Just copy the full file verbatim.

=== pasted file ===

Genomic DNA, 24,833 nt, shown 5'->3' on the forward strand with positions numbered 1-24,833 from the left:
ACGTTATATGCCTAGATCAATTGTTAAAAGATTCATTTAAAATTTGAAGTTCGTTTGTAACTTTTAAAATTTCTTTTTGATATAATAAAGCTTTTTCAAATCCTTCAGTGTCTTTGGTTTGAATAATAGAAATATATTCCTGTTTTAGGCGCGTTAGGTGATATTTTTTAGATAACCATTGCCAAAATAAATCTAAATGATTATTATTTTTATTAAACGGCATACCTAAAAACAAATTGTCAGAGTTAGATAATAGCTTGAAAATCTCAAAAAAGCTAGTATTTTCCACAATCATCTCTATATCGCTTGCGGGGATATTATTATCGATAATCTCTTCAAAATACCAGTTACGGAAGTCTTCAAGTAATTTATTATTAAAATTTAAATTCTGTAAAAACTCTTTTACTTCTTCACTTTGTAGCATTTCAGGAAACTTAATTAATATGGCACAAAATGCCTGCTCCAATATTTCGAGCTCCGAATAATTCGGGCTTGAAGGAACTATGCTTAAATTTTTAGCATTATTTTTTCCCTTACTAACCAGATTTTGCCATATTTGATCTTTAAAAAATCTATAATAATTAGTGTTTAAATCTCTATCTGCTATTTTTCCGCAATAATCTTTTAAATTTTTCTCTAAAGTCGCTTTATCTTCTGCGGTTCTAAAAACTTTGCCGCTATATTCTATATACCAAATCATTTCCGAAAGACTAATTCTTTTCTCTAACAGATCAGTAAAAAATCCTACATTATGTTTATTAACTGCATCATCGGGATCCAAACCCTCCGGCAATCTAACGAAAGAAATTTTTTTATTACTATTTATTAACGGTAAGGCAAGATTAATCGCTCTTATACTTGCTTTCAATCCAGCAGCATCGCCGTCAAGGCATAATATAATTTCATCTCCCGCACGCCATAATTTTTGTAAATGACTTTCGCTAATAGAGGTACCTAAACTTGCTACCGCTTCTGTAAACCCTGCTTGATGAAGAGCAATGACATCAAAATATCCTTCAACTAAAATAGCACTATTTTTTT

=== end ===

Genomic DNA, 24,833 nt, shown 5'->3' on the forward strand with positions numbered 1-24,833 from the left:
ACGTTATATGCCTAGATCAATTGTTAAAAGATTCATTTAAAATTTGAAGTTCGTTTGTAACTTTTAAAATTTCTTTTTGATATAATAAAGCTTTTTCAAATCCTTCAGTGTCTTTGGTTTGAATAATAGAAATATATTCCTGTTTTAGGCGCGTTAGGTGATATTTTTTAGATAACCATTGCCAAAATAAATCTAAATGATTATTATTTTTATTAAACGGCATACCTAAAAACAAATTGTCAGAGTTAGATAATAGCTTGAAAATCTCAAAAAAGCTAGTATTTTCCACAATCATCTCTATATCGCTTGCGGGGATATTATTATCGATAATCTCTTCAAAATACCAGTTACGGAAGTCTTCAAGTAATTTATTATTAAAATTTAAATTCTGTAAAAACTCTTTTACTTCTTCACTTTGTAGCATTTCAGGAAACTTAATTAATATGGCACAAAATGCCTGCTCCAATATTTCGAGCTCCGAATAATTCGGGCTTGAAGGAACTATGCTTAAATTTTTAGCATTATTTTTTCCCTTACTAACCAGATTTTGCCATATTTGATCTTTAAAAAATCTATAATAATTAGTGTTTAAATCTCTATCTGCTATTTTTCCGCAATAATCTTTTAAATTTTTCTCTAAAGTCGCTTTATCTTCTGCGGTTCTAAAAACTTTGCCGCTATATTCTATATACCAAATCATTTCCGAAAGACTAATTCTTTTCTCTAACAGATCAGTAAAAAATCCTACATTATGTTTATTAACTGCATCATCGGGATCCAAACCCTCCGGCAATCTAACGAAAGAAATTTTTTTATTACTATTTATTAACGGTAAGGCAAGATTAATCGCTCTTATACTTGCTTTCAATCCAGCAGCATCGCCGTCAAGGCATAATATAATTTCATCTCCCGCACGCCATAATTTTTGTAAATGACTTTCGCTAATAGAGGTACCTAAACTTGCTACCGCTTCTGTAAACCCTGCTTGATGAAGAGCAATGACATCAAAATATCCTTCAACTAAAATAGCACTATTTTTTT